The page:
Denver Coloradans were on the way to shooting down three tax-slashing ballot measures Tuesday night, with initial returns showing each of the measures facing defeat.
With 48 percent of the vote reported, Amendments 60 and 61 and Proposition 101 were failing:
■ Amendment 60: 24.3 percent yes to 75.6 percent no.
■ Amendment 61: 26.5 percent yes to 73.4 percent no.
■ Proposition 101: 31.7 percent yes to 68.2 percent no.
“That’s a huge, huge sigh of relief,” South Routt School District Superintendent Scott Mader said. “When those ballot initiatives came out, quite frankly, we were fearful. That would have made a huge, huge difference with how we deal with students. I don’t know how we would have weathered that storm.”
“Services we have for students wouldn’t be there anymore,” he said. “A lot of time and energy we spend educating students would have been spent on finding money for the district.”
A bipartisan coalition of elected officials joined to oppose the three measures, which opponents dubbed “The Ugly Three.”
“Coloradans have sent a decisive message tonight that they won’t tolerate extreme proposals,” said Dan Hopkins, spokesman for Coloradans for Responsible Reform, the coalition of business groups, organized labor and nonprofits that opposed the three measures.
“People from different walks of life and different political persuasions put down their differences and all came together to defeat three really bad ideas,” Hopkins said.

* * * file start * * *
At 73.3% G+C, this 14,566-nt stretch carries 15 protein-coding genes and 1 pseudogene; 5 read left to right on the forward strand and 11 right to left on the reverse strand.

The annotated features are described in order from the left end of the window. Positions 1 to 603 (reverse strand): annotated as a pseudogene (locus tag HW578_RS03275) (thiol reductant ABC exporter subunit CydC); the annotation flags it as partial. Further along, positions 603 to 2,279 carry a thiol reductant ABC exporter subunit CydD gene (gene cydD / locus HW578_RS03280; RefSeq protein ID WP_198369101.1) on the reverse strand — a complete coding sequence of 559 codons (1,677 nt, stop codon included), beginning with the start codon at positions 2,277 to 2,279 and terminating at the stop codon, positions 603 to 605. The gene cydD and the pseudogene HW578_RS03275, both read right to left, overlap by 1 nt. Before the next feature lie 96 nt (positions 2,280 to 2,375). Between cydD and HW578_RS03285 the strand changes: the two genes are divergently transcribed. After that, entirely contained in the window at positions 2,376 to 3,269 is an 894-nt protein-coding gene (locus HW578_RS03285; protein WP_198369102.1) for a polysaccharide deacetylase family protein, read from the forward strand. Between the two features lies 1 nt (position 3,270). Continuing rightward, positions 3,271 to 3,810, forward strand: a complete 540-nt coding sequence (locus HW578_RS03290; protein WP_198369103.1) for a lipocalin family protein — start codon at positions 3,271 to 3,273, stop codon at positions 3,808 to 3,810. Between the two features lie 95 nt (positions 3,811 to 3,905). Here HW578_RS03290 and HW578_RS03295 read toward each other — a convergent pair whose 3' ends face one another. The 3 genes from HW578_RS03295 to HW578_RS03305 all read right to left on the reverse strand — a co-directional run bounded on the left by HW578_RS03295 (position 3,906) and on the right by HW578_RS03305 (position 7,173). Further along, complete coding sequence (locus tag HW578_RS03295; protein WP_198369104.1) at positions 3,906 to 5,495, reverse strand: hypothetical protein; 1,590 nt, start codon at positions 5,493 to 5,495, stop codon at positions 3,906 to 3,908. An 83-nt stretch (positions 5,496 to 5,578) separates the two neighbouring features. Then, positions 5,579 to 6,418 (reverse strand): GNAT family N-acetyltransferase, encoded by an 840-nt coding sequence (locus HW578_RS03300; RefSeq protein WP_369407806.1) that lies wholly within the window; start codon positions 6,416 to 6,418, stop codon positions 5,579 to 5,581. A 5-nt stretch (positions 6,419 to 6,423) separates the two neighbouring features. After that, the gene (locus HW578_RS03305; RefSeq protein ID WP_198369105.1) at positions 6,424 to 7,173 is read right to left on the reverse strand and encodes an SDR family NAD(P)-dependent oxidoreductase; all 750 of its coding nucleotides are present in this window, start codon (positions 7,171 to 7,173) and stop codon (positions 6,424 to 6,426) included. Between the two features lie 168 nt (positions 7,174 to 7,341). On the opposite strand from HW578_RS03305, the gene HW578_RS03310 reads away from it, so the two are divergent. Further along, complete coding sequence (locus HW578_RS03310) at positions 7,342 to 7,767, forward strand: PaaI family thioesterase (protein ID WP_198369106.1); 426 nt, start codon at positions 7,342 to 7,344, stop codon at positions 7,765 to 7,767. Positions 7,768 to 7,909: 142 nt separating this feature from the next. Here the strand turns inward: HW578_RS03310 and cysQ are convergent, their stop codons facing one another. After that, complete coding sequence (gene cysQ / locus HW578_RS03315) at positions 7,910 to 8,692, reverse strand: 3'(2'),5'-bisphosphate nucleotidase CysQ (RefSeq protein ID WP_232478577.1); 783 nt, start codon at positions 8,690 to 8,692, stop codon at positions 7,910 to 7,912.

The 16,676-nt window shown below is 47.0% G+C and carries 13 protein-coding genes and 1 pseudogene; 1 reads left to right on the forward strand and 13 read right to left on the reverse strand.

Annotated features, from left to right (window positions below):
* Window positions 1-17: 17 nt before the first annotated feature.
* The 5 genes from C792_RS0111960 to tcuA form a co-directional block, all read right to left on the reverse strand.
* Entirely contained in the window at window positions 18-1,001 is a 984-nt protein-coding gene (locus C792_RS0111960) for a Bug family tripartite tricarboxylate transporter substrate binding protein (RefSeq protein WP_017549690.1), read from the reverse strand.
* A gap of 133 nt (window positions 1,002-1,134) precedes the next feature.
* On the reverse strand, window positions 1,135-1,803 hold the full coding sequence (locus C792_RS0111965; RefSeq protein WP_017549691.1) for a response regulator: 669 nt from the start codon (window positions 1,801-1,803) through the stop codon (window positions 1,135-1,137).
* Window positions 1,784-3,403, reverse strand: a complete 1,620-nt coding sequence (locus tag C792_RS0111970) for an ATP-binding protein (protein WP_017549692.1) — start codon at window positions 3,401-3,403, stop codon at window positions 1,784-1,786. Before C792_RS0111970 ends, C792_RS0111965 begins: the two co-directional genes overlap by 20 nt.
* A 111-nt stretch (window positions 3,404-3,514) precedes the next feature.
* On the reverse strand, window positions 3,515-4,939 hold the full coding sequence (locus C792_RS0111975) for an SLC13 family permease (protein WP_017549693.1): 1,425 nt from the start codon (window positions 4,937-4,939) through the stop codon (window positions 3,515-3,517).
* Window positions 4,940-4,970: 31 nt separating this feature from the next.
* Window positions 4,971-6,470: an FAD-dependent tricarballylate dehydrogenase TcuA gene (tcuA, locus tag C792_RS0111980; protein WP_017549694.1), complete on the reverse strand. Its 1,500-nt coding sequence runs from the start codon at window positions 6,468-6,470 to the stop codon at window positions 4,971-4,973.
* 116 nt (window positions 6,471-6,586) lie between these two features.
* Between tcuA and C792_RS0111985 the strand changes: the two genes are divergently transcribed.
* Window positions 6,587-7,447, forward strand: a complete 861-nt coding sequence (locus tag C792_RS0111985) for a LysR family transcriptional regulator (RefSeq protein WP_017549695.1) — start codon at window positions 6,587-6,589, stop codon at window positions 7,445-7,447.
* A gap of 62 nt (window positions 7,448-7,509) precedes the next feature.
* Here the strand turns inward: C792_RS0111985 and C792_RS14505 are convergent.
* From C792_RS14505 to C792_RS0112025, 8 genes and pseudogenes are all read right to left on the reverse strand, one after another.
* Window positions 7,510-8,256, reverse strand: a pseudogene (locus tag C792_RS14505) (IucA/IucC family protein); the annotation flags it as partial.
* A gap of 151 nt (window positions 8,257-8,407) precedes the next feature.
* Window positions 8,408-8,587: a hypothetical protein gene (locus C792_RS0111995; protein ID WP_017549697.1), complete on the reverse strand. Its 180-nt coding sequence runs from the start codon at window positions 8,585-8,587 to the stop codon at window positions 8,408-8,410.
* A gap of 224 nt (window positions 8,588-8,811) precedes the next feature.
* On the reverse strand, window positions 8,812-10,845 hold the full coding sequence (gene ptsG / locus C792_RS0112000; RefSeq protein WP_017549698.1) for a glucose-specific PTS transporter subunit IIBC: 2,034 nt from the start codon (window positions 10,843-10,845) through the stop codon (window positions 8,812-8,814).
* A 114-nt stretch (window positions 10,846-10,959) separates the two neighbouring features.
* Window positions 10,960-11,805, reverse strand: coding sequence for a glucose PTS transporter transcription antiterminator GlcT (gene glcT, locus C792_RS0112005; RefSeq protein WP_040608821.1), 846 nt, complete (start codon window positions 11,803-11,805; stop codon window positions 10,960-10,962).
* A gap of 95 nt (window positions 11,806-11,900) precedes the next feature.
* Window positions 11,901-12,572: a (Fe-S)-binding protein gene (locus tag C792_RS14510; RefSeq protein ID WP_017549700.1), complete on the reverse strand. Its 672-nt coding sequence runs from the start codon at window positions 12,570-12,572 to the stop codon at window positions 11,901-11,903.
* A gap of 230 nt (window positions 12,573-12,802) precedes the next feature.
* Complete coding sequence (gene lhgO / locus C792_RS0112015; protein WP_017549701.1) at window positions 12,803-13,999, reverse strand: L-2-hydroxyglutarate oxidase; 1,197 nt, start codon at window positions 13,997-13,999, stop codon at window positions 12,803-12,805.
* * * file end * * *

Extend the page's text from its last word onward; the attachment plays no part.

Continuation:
Opponents raised more than $6.8 million to fight the three measures, while proponents raised about $33,000.
No group filed campaign-finance reports to document what had been spent to put the measures on the ballot, but a variety of documents and court testimony indicated anti-tax crusader Douglas Bruce was heavily involved in the effort, despite his public statements to the contrary.
“We tried to bring moderate tax relief to citizens and protect our children from excessive government debt,” said Natalie Menten, coordinator for CO Tax Reforms, the official issue committee for the measures, in a statement.
“Facing over $7 million from special-interest opposition groups using scare tactics compared to our low-budget campaign which spread the truth but didn’t have funds for commercials, we did the best we could,” Menten said.
Amendment 60 would have reversed a 2007 “mill-levy freeze” that kept property-tax rates from going down and would have reversed elections across the state where voters opted out of revenue limits imposed under the Taxpayer’s Bill of Rights.
Amendment 61 would have prohibited the state from any kind of borrowing and would have limited local governments to borrowing for only 10 years — and only with voter approval.
Proposition 101 would have reversed 2009 lawmaker-approved increases in auto-registration fees and taken them down to $10 a year, and it would have phased in a decrease in the specific ownership tax for cars.
Proposition 101 also would have eliminated all non-911 service-related fees and taxes on phones and all fees on pager, cable, satellite and Internet services.